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by: Emiliano Gutkowski


Emiliano Gutkowski
GPA 3.65

Orlando Rojas

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Orlando Rojas
Class Notes
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This 66 page Class Notes was uploaded by Emiliano Gutkowski on Thursday October 15, 2015. The Class Notes belongs to WPS 416 at North Carolina State University taught by Orlando Rojas in Fall. Since its upload, it has received 10 views. For similar materials see /class/223792/wps-416-north-carolina-state-university in Paper Science And Engineering at North Carolina State University.

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Date Created: 10/15/15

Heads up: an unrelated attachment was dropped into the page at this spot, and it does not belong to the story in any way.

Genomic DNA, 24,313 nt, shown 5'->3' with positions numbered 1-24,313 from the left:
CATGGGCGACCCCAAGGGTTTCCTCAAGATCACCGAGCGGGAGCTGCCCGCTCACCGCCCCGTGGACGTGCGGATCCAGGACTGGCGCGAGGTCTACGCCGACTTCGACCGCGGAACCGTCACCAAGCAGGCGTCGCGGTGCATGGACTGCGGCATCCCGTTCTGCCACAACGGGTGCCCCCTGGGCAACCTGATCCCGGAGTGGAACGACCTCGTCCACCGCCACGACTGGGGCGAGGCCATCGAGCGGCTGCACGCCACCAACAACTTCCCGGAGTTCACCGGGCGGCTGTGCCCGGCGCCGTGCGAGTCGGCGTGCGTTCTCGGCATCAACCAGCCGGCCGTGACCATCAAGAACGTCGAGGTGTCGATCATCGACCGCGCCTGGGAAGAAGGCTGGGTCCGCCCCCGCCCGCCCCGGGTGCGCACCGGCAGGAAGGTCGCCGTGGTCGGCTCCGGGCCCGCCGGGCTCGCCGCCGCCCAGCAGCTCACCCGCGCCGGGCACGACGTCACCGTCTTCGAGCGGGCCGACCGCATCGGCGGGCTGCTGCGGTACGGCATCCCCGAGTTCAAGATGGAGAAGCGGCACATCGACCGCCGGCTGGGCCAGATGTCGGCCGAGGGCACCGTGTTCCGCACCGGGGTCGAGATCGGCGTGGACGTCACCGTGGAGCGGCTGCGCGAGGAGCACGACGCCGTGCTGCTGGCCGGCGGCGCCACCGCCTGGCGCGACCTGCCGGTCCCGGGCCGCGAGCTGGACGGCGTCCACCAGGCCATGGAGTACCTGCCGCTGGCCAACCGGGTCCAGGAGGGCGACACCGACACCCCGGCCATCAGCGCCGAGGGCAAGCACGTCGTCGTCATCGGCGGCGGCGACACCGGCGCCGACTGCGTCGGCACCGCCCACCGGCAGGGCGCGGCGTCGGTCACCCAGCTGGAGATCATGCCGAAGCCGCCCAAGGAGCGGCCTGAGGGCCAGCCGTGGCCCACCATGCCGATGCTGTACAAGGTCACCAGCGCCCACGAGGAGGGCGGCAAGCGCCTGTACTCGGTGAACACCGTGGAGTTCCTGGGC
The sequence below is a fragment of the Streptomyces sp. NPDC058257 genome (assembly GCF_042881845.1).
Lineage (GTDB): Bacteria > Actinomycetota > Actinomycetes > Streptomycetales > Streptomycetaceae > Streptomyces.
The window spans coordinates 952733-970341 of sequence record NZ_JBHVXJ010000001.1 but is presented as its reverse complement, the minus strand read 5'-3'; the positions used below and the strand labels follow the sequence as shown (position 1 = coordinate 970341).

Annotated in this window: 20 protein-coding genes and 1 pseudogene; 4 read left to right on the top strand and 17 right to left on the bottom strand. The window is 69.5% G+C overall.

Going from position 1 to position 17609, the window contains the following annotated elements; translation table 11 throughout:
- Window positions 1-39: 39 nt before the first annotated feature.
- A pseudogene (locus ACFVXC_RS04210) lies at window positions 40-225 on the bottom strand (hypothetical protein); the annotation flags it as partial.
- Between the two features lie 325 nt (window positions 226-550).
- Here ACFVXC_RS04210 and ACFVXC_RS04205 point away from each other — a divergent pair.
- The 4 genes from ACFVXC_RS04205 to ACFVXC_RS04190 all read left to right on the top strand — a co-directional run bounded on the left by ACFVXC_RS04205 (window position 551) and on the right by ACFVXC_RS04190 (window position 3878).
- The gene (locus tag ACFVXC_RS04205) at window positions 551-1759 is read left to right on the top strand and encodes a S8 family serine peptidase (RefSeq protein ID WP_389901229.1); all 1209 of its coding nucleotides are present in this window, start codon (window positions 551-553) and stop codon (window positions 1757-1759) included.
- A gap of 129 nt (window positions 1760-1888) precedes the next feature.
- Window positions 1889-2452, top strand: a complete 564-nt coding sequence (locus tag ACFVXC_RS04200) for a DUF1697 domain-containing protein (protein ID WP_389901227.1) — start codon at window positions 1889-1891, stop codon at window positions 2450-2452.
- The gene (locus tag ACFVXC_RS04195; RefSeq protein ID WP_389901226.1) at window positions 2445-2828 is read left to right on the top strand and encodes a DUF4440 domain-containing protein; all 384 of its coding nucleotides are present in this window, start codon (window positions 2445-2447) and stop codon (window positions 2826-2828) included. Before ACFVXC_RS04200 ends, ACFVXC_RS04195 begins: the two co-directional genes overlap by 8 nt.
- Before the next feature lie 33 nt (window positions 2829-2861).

NC State University WPS 416 1 Basic Principles of Finance NC State University Four Lectures on Capital Investment Basic Principles of Finance The language of Finance Basic Principles of Capital Investment Why we M invest money to make more money The Base Case for a Capital Project An assessment of the Financial performance of an Enterprise on a Status Quo basis An Example of evaluating a new capital investment Real live case of a 50000 tpy upgrade of an existing papermachine Carolina Pulp and Papy Company 3 3 Carolina Pulp and Paper Company Primary Biological Clarifier Treatment Hardwood gt Uncoated Digester Washers Bleaching Pulp Storage PaperTaChine V k Woodyard AL H Uncoated Hardwood Hardwood Hardwood Softwood Softwood Softwood Softwood Digester Washers Bleaching Pulp Storage gt Papemzlachine Chlorine 391 Dioxide Cut Size 39 Generation 7 Sheeters Lime Kiln Calcining Energy Recausticizingl chem Maintenance Operating Materials n i Microsoft Excel Carolina Pulp and Paper Co V15 le Edit Mew insert Fgrmat Iools Qata window elp 50 391 Mal vl4v Bzu EEEiIIIIIIE tuE 3 V 3352 39EE39EE 5 9 LE Flowsheet v r 40 47 A D i E F a H l J I K i L 1 to r 2 Elm mun hamm Immm i mm L V 5 6 Carollna Pulp and Paper Co V15 A 10 r L V Rounduood BIDIDQI 3I 1 Chip Treatment WC Unnd Haste j lt ff 3 6 7137 3 Hardtrood Hardwood DoEop Harduuod Uncoated 1 Digesrer 39 Bleaching 39 Pulp Storage Papormachin bl Je quot quot quot gtlt H m o r 13 A Softwood Sortnod ODoEnpD Soft00d VUncoared 21 39 39 Digester Vashers Bleaching Pulp Storage Papermachine 2 239 H 23 Power Black Liquor Bulgize39sheels 21 Generation Evaporation 35 t 78 BarllGas Coal Black Liquor g7 Combustion Combustion Combustion i 28 E I i 31 V39 CamibaEglpj iEapj L x FlowsheetLlygtmp gn DLaw39 Di AgtoShapesv El O 412 3 39 v Av I4 4 r Ready LU NUM EH V 7 Microsoft Power 3 G 35 y 6 ji gt 750PM quot b a wii Thursday 3152097 NC State University An Enterprise exists for only two reasons 1 Make money now 2 Make money in the future There are many other things an Enterprise m do but these are things it must do or otherwise it will not survive NC State University Foundations of successful businesses Mm quotWe Now Make Moneiii 39 lltllre Profitability Organization Operational Effectiveness Excellence Engaged Work Investment Employees Systems Decisions NC State University Finance has a unique language that must be learned and understood Many terms are not familiar to those who have not been trained in the language Many nancial terms are familiar but we must know precisely what they mean NC State University How do we know if we are making Money now We use the term Return on Investment to determine current performance NC State University How do we know if we will be making Money in the Future We use the term Free Cash Flow to determine future performance NC State University We normally speak of Finance in three areas m Basic activities of The commitment of The provision of an Enterprise that Funds in order to Funds from internal generates Revenues achieve an economic and external sources and Costs return over a period to fund the of time Operations and Investment activities of an Enterprise An Enterprise is a business that generates and accounts for Revenues Costs and Investments size does not matter NC State University The three parts of any business Investment F39quotaquot 39quot9 Selecting and Selecting the Best making sound Funding Options investment commitments Operations Operating Safely and Efficiently Operations 1 Profit Revenue Cost Volume X Price Direct Costs Related to Volume Indirect Costs More or less Fixed Example The ABC company produces 20 Widgets each year They sell for 15 each My cost to produce each Widget is 5 pay 100 per year to pay for labor maintenance overhead and financing costs What is my Profit Profit Revenue Cost Direct 0 3 Revenue Vo eX Prlce Relatedto NC State University Direct Cost 2 Cost M X E Indirect Cost Ton Year Costs directly incurred in the production that are 3 39 D39reCt cost more or less proportional to the Volume Produced Direct Costs Freight Fiber Energy Chemicals Finishing Materials NC State University Examples Direct Costs Freight Producer pays freight to the Customer Fiber Wood Purchased pulp eg deinked Energy Energy purchased bark gas oil Chemicals Chemicals size filler caustic chlorate Finishing Materials Finishing Materials wrappers banding NC State University Indirect Cost 2 Cost M X E Indirect Cost Ton Year 3 Indirect Cost Costs incurred on an annual basis that are more or less independent of the Volume produced Indirect Costs Labor and Benefits excluding repair Operating Materials Repairs Other Mill Fixed Depreciation Business Overhead Corporate Overhead NC State University Examples Indirect Cost Labor and Benefits excluding repair Operating Materials Repairs Other Mill Fixed Depreciation Working Capital Business Overhead Corporate Overhead Includes all people employed at millsite repair excluded but captured under Repairs Felts Wires consumed in manufacturing Labor Materials Contractors Insurance Taxadvantaged cost to replace assets Inventory Cost of Raw Materials amp Product Cost of sales people business management Legal Finance corporate management Iv Operations 1 Profit Revenue Cost We must speak of Profit as either Before Taxes After Taxes NC State University Profitability Flow Cycle Net Operating Margin Operations D39 tC t Profit after Tax gt mm 08 gt Indirect Cost Profit before Tax m Profit after Tax NC State University Finance has a unique language that must be learned and understood NC State University Depreciation The decline in the Value of an asset either by wear and tear or by technical obsolescence Recognized in accounting and for income tax purposes as a write off against income of a portion of the original cost of the asset Applies to all assets except Land The accounting lifetime example 20 years may be completely different than the actual lifetime There are a number of schedules for depreciation that can be used at the discretion of the accountant We normally take the highest or fastest writeoff period possible in order to minimize the cash outlay for income taxes NC State University Example An Investment of 1000000 is made in Year 0 Asset Lifetime 5 Year 0 0 200000 200000 200000 200000 200000 0 Years Accumulated Asset Value 1 000 000 800000 600000 400000 200000 0 23 0 NC State University Example An Investment of 1000000 is made in Year 0 Modified Accelerated Cumulative System MACRS Annual Depreciation 0 100000 P 0 900000 360000 39 540000 216000 324000 129600 F 194400 r 77760 ye 116640 ars 194400 NC State University Why is this important Example at Year 2 SIL Revenue Cost of Goods Sold Depreciation Earnings before Tax Tax at 35 Earnings after Tax NC State University Concept of Cash Flow Example at Year 2 SIL MACRS Revenue 6000000 6000000 Cost of Goods Sold 3000000 3000000 Depreciation 200000 360000 Earnings before Tax 2800000 2640000 Tax at 35 980000 924000 Earnings after Tax 1820000 1716000 Cash Flow NC State University Cash Flow 1 Profit RevenueCost 4 After Tax Profit 1 Tax Rate X Revenue Cost 5 Cash Flow After Tax Profit Depreciation NC State University Profitability Flow Cycle Operations gt Direct Cost Indirect Cash Cost Profit before Tax Profit after Tax Cash Flow NC State University Finance has a unique language that must be learned and understood NC State University Return on Investment 6 Capital Employe Asset Value Working Capital 7 Asset Value Sum of all capital investments minus Accumulated Depreciation 8 Working Capital Value of Raw Material and Finished Goods Inventories NC State University Annual Depreciation Accumulated Depreciation 0 200000 200000 200000 200000 200000 0 600000 800000 1 000 000 Asset Value 1 000 000 800000 600000 400000 200000 0 31 0 NC State University Example History of Capital Investment Asset Value I Accumulated Depreciation 80 1200 70 60 50 40 600 30 20 10 0 0 1986 1990 1994 1998 2002 Millions Millions 1000 800 Asset Value Capital Investment 400 200 O z E o a L o a D 39c a 4 g s E s o 0 lt1 Accumulated Depreciation Capital Investment Asset Value NC State University Example of Working Capital Softwood Hardwood Other Inventory Value at Total Inventory Value Days Inventory Unit Volume Inventory Value Total Value Product Inventory 45 726 69841747 96154 Tons Wood Inventory 17744 Tons 2670 473786 67766 Tons 3356 2274346 18147470 90737349 NC State University Return on Investment Accounting Definition 1 Tax Rate X Revenue Cost Capital Employed Capital Employed Return on Investment ROI NC State University Return on Investment Strategic Definition Revenue 10 Capital Turnover Capital Employed A measure of the Sales generated by Capital Investment Profit 11 Operating Margin Revenue A measure of the Profitability per Unit Sales Return on Investment Strategic Definition 9 ROI 1 Tax Rate X Revenue Cost Capital Employed 12 ROI 1 Tax Rate X Profit X Revenue Capital Employed Revenue 13 ROI 1 Tax Rate X Revenue ro I Capital Emplo Revenu 14 ROI 1 Tax Rate X Capital Turnover X Operating Margin NC State University Finance has a unique language that must be learned and understood Working Capital Income Statement Asset Value Capital Employed Return on Investment Free Cash Flow Capital Turnover NC State University Profitability Flow Cycle Operations gt Direct Cost Indirect Cash Cost Profit before Tax Profit after Tax Cash Flow NC State University Income Statement Cost 4 4 Sales Gross Profit Overhead 38 MM gt Depreciation Taxes 4 Net Sales 491496500 Cost of Good Sold 321167947 Gross Margin 170328553 Net Profit SGampA 38438672 Depreciation 69164260 Earnings before Interest and Tax 62725622 TaX 35 21953968 Net Income 40771654 Cash Flow Statement Depreciation 69164260 C 5t lt Sales Cash Flow 109935914 321 MM Operatlons Capital Investment 37284431 Free Cash Flow 72651483 Capital Employed 576616377 AW 369 6616 the Emile gf w 666 ier 73 MM AK Free Cash Flow AK Overhead Gross Profit 1 Net Profit Depreciation NC State University Finance has a unique language that must be learned and understood Many terms are not familiar to those who have not been trained in the language Many nancial terms are familiar but we must know precisely what they mean NC State University Homework for March 20 midnight Completion Go to Carolina Pulp and Paper Company Model V15 Trace the cells that set the Roll Offset Selling Price for 2005 in the Income Statement Tab This will take you to the Revenue Tab Change the price of paper in 2005 to 750 per ton Find the Display Test Results Tab You should have a different set of Financial results from those shown in this le Change the numbers on the Funds flow diagrams on pages 3940 and send just these two pages to me at richard phillipsdncsuedu before midnight Tuesday night Estimation of Total Product Cost and Revenue Analysis of Cost Estimation Sr 87 J r l5 generally 35 of gross profit preciallon charg 5 Total income 39om Operations for sales complete prolecl including depreciation x nonr Total capital manufacturing lnveslmen fixed capital Wit ou land A sj on dim p dj direct plant expenses raw materials labor utilities indirect expenses administrative salaries product sales distribution costs 4 sj co dj1 Net profit after taxes sj co dj Income taxes H j is generally 35 of gross pro t 39 39 39 39 39 39 39 39 quot V x foggreciifionicirrge sj co dj Gross profit if 5 Total income from Operations for J r sales complete prolect Co Costs for sjcoj Gross profit before operations not depreciation charge including ff depreciation L Raw materials and labor Ax non Total capital manufacturing Investment fixed capital without investment for land 03quot project TWAXV soy a A Net cash flow from Repayment of E he project including borrowed capital depreciation charge x A 51 co dj139 d A 5 c 1 d Other Mstockholders 1 oil J91gt investmentslt15 v A Capital 39 f n source and sink Other capital input Loans Bonds Preferred Stock Cash ow for industrial operations Common stock Estimation of Revenue Estimated simply by multiplying total amount of product sold by sales price not rocket science A plant is designed for a specific rate of production of the major product Rate of production of other products by products is determined by the chemistry and operating characteristics Revenue Generation A plant is designed for a specific rate of production the engineer establishes the actual production rates as a fraction or percentage of the design capacity Common practice use 50 for the first year of operation startup period After the first year it is common to use the design annual capacity Revenue Generation The trick is estimating how much product will actually be producedhow many days Typically a downtime of 1020 is considered based on 24 hday 7 days week 52 weekyear For 416 our basis will be 335 days two weeks planned outage 95 uptime reliability Estimation of Total Product Cost Consists of 1 manufacturing costs and 2 general expenses Manufacturing costs also known as operating or production costs 1 Manufacturing Costs Made up of several very different components Direct production costs variable costs are directly associate with production and vary according to production rate Indirect costs fixed costs are not dependent upon rate Overhead costs are associated with the running of the facility an mulennls Opcl aling lubrir Upcrallng supervisinn llli as Electricity u Refrigcm un m quot1 Wm lrealmelll and dispcsnl cuss Labelawry c algcs Ruyallics ifnm all lumprsum basis Caralysu and nnlvunu Depmciariml Thus prop Financing inlcrcsl Insul ancc Rem cdiczll afcty and pmtccliml xcnsml plum overhead Warhead a vag r calm lahnmmries 14ml supzrinlandnnc Image fzcilkies Executive salaries Clerical wages Enginwring Legal cosh Of ce maintenance Cnmmuniumiulls Sales nf ms Sales pelsmmll Expanses sni pin Advertising Tncnnical sales snrvicc Remand nnrl duvulupmenl Figure 51 39 Dunkl w l Sublnllll Vnri bll lmlluulion mu Subtotal Fixed charges Subluml Plum overhead costs Tum of ahuvts Manulaauring costs Submlal Adminislralivc axpullsel Suhlounl Dislrihuliun and Inclrkaljrlg cxpcmcn Tolzll of admmslmlive distribution Opcnl quotg lime liyr Capnclryr kgyr Suggnlcd factor Raw lnrllcnrlls 2 3 onernung lzlbor39 1 lg supervislnll 0 l5 Ul lllusr wmcr Cwll an cs Elcclricny Fun Rcfngcmuml S emu W ulu Hulllmcnl rind disposal Milinlcl39lullcc nnrl rcpulm n 07 Operal lng supplie o ls Luhnmln quotgm uls Roynhies llol on lumpsum buslsl um Cnnuyu um sulvcuu Run or 39ml per 7 c quunllly per or qunmlly 3w nnu Cup Mum Cnnin g1 lecd Cnnunl lngtnlln llCli Um variables x L nlcuImLrl vnluu sM 1hlul 7 ufupcm ng lulmr of F I of mnlmennnm nilu rup ln ofupcnlung lrlbut 0mm 0 ul depmciminn 39thnl vnrluhln pmrlucliun msls hepmda ungcnlcululcd winiluly buluw Taxcswm m 002 MFG Flnanunglinu 000 ofFCl Illslln c39 mu anCl Rum 000 nrlrl Dcpl39cciminn m Fiml charges Chap 7 kn LILmich Plum uvcrhcilll cosh DEmelmi Your ul FCI Adminisu mivc casts Disuiburlon nmkclln m M cash Rcilmlcll llnd ueiclnprnunl if l 20 1 32 i 191 J l i 5 5 7 0 U Gumml urnmm Tnml pmdurl cnsl wininul dcnmclzllnlll and markunng Tum oral abovl Tomi product cos Figure 55 Splcudxhcul rm hr lryear anl39lunl mml prnuucl cost for IOO percem cnpncity Variable Cost Examples Raw materials Labor Utilities Maintenancerepairs Supplies Lab testing Royaltieslicensing fees Cost of Common Chemicals from Marketing Chemical Reporter Nov 1993 Cost Typical Shipping Capacity Chemical kg or Basis for Price Acetaldehyde 100 Railroad Tank Cars Acetic Acid 073 Railroad Tank Cars Acetone 075 Railroad Tank Cars Acrylic Acid 159 Railroad Tank Cars Allyl Alcohol 220 FOB Gulf Coast Allyl Chloride 172 FOB Gulf Coast Benzene 027 Barge Gulf Coast Chlorine 025 Railroad Tank Car DiMethyl Ether 095 Railroad Tank Car Ethanol 190 Proof 062 Railroad Tank Car Hydrogen Chloride anhydrous 033 Railroad Tank Car Works IsoPropanol 99 079 Railroad Tank Car 91 070 Railroad Tank Car Methanol 016 FOB Gulf Coast Methyl Ethyl Ketone 088 Railroad Tank Car Propylene Polymer Grade 030 FOB Gulf Coast Chemical Grade 028 FOB Gulf Coast Sulfur Crude 0053 Railroad Car Sulfuric Acid 0075 Railroad Tank Car Gulf Coast Toluene 024 Barge Gulf Coast Mixed Xylenes 025 Barge Gulf Coast OrthoXylene 093 Railroad Tank Cars ParaXylene 035 Railroad Tank Cars MetaXylene 046 Railroad Tank Cars Yearly Costs Usually report manufacturing costs per year Must know the operating time per year Often a process is shut down for maintenance for 2 weeksyr The stream factor SF accounts for this numberof daysplantoperatesin one year 365 SF 2 096 or 1esscommon1y Must ensure when sizing equipment to base it on stream days and not calendar days Cost of Operating Labour Use the following table to estimate the number of operators per shift Usually an operator works 49 weeksyear 5 8 hour shifts per week Assuming plant operating 24 hoursday 365 daysyear 1095 shifts per year 1 operator works 49x5 245 shiftsyear So 45 operators are required for each position Table 33 Operator Requirements for Various Process Equipment from Ulrich G D A Guide to Chemical Engineering Process Design lt and Economics Wiley New York 1984 Copyright 1984 John Wiley amp Sons Inc reprinted by permission of John Wiley 8 Sons Inc Operati ng pressings Auxilia Facilities Labour out w Boilers 10 Chimneys and Stacks 00 Coolin Towers 10 The cost of an operator in the f g f fgmm 2 US was about 46800year in portablesiecsiccenerasngms 05 1996 However this value varies g 33 significantly x 5 2 The labour cost index tends to Water39rreannemmants 2390 grow more quickly that that for P e qquotquotquotquot39equott equipment Oil and Gas Journal 5223 335 and Engineering News Record Estes 335 give the required indices BlowersandCompressors 015 However labour is usually a Kim 325 small part of the total cost and 13ij 32 as such CEPCI is usually good Reactors 05 e n O u g h I gaspares such as compressors and pumps just count equipment Table 613 Typical labor requirements for process equipment Type of equipment Workersunitishift Blowers and compressors Centri lga separator Ciyst llizer mcchanical Filter plate and nuns Filter rotary and lack Heat exchangch Process 39E 15 lowers including auxiliary pumps and exchangers Reactor bench 10 Reactor continuous 05 lnlm i D ULrich A Guidr In Chemical Engineering l mmixv lw rui Uexign mid EL39Umum39cs J Wiley New York 1984 Plant capacity tonsday 10 102 103 Multiple small units fnr increasing capacity or completely batch operations 1 Average conditions Large equipment highly automated or uid processing only Operating labor employee hoursdayprocessing step 5N 10 103 10 105 105 Plant capacity lagday Figure 69 Operating labor requirements in the chemical process industry Table 614 Cost tabulation for selected utllltlss and labor Utility Cost Elccuiciiy 0043 5kw1i Cha 035 061quot l clmlcum 150 GJ Petroleum coke 017 001quot Gus 126 301 Refrigeration in L mpcr39dlm39u 5 C 200 1101 20quotC 320 way 40 C 600 PSIGJ 31mm samraied 10 7104 kPa 150 1500 psi 440 51000 kgm Wusiewmer Disposal 053 51000 kg Tiemmem 053 51000 kg Wink Huunlm 14500 31000 kg 3600 31000 kg is Nollhazm39dous 008 151000 kg er Cooling I m63 053 501000 kg nr Skilled 3367 V11 Com 2558 510 K Y r nn H nk II39ITHIYPVI39 TFn H 1 7m HQ 2 b Eascd R Tunaquot R C Bailie PnL39cncs PremiceeHulI 111m 39hnnln i rm vii n i Flndugui39 iv 1 iii 1n fM1 S Pciers and K D Timmu haus Pin11 Dmi39gn and Economics New York 1991 Euginzm39ing NewsRecord Indexes Dcccmbcr 2001 van 2000 on 05 Dcparlmnm oi Encrgy Enmgy Inl39m39muuun Adll iijslmlion form iiix4048 mm us average for ycnr 2000 w B Whining and J A Simeiwiiz Amiyin Synllxcxix and Design q CHEHull upper Saddle River N1 199 quot 39 r i n 0071020001 1 15 December 2000 T M40 9795310nc 2001 or Chmital Engineers 40 ed MCGI IIW HIH Table 615 Engineering NewsRecord labor indexesquot Cumnon labor Skilled labor Location 1997 1998 1999 2000 2001 1997 1998 Anemia 6305 6303 1563 7195 7326 3623 5698 Ballimore K 3 S 2 2 8745 8745 458 467 Birnnnghum 7853 linslun H605 Chicago 13974 Cincimmu I 84 lcvclund 277l Dallus 6517 Dunver 7739 Dam 13068 Kansas Chy 1 162 0 es H011 M39n 13368 6842 N w York 9284 Philadelphia H605 I mshurgh 11884 SI Louis 13726 Sun Franciscn 14157 Scan 14026 Montreal 12375 um 11 15570 Ndlionzll labor inch H835 Wages Mb 2248 Publlalmd 111 December iwm nl39 Angina ng Nvlvvkecurd whh punninluu 1mm Engim ming Mm Renard McGrnwHxll New York 1Index 7 11101111913 Table 61 6 Estimation of costs for maintenance and repairs quotMaiintenance crist as percentage of xedcapital investment on annual basis 7 Type of operation L Wages 39 Materials Total Simple chemical processes 1 3 1 3 2 6 Average processes with normal 2 4 3 5 5 9 operating conditions Complicated processes severe corrosion 35 4 6 7 1 1 operating conditions or extensive instrumentation Fixed Cost Examples Depreciation Financinginterest Local taxes Insurance Rent Overhead Cost Examples Machinery equipment buildings not involved in production but not in administration Plant upkeep Payroll overhead Medical services Security services Table 617 Estimation of capital investment cost showing individual components Tl percentages indicated in the zlhm39ing rummnry ufllic variant trusts minimizing the capital lnverlmt39nl we t39ipprm39imtrinnr npplirnblt m un39linnrv Chemical processing plants I slumI be realized that the values given vary depending on manyfmxmrr SHEl as plant lnmtimi type nipveers and cumplnxiry Ifinrzrttmenm mt I Ill IV V Direct costs material and labor involved in actual installation of complete facility 6545 of xedicnpital investment Equipment installation instrumentation piping electrical insulation painting 50 60 of xed capital investment 1 Purchased equipment ii 40 of xed capital investment 2 Installation including insulation and painting 2545 of purchased equipment cost 3 Instrumentation and controls installed 8 50 of purchasedequipment cost 4 Piping installed 10 80 ot39purchased equipment cost 5 Electrical installed 104090 of purchasedequipment cost B Buildings process and auxiliary 10 70 ot39purchased equipment cost C Service facilities and yard improvements 40 100 of pttx chasedeqttipt rtcnt cost D Land l 2 of xedcapital investment 0139 4 87 of purchased equipment cost Indirect Costs 2 expenses which are not directly involved with material and labor of actual installatinn of com plete facility 1573570 ot39 xedcnpitul investment Engineering and supervision 5730 70 0139 direct costs B Legal expenses l S Z of xedicapital investment C Construction expense and contractor s fee LZO yu of xedcapital investment D Contingency 545 of xcdicapitu investment Fixedcapital investment direct costs indirect cnsts Wurking capital 040 of total capital investment Total capital investment xed capital investment working capital 2 General Expenses Table 618 Estimation of total product cost showing individual components The percentages indimled in Ihefoll39un mg stunmmjr Zfllu39 various cos5 involved in the rumdole operation of Imutnnt mring plan are appmA39t39matimin applicable Ia ntziinun i39liemit u pm using planr II tlmttltl39 be runIliad Iltul flf39 mine1s git39mi um depending mt mmtyfuclnm ruet ur pintr lumrion type ul39pmress tmd rnntpuny puiieim 1 Manufacturing cost direct production costs xed charges plant overhead costs Direct production costs about 66 01 total product cost Raw materials ill 80 of total product cost Operating labor 10 20 of total product cost Direct supervisory and cleu39eal labor 10 20 of operating labor Utilities I0 20 of total product cost Maintenance and repairs 240 of xedcapital investment Operating supplies 10 20 of maintenance and repair costs 0139 054 of xedcapital investment Laboratory charges Ill 20 of operating labor Patents and royalties L6 of total product cost Mvtu PCNP F T 39ixed charges 1 10 20 of total product cost Depreciation depends on method of calculation see Chap 7 Local taxes 14 of tixed capital investment Insurance llPl 70 of xedecapitul investment l 2 Rent 8 12 of value of rented land and buildings Financing interest 0 1070 oftotal capital investment Plant overhead costs 50 70 of cost for operating labor supervision and maintenance or 545 of total product cost include cosLs for the following general plant upkeep and overhead payroll overhead packag ing medical seniCCs safety and protection restaurants recreation salvage laboratories and storage filClllliL 0 Ln II General expenses administrative costs distribution and selling costs research and dexelopment cosh ts25 of the total product cost A Administrative costs about 11397r of costs of operating labor supervision and maintenance or 2592 ot total product cost include costs for executive salaries clerical wages computer support legal fees ol39tice sup plies and communications Bl Disuibution and marketing costs tZ ZOCr of total product cost include Costs for sales of ces salespeople shipping and advertising Ct Research and development costs 35 of every sales dollar or about 571 of total product cost 111 IV Gross earnings cost gross earnings total income A total product cost amount of gross camings cost depends on amount of gross earnings for entire company and income tax regulations a general range For gross cttrni gs cost is 15 10 of gross earnings Total product costt manufacturing cost i general expenses YlILleSired a contingency factor can be included hy increasing the tonal product Cual by l S39fr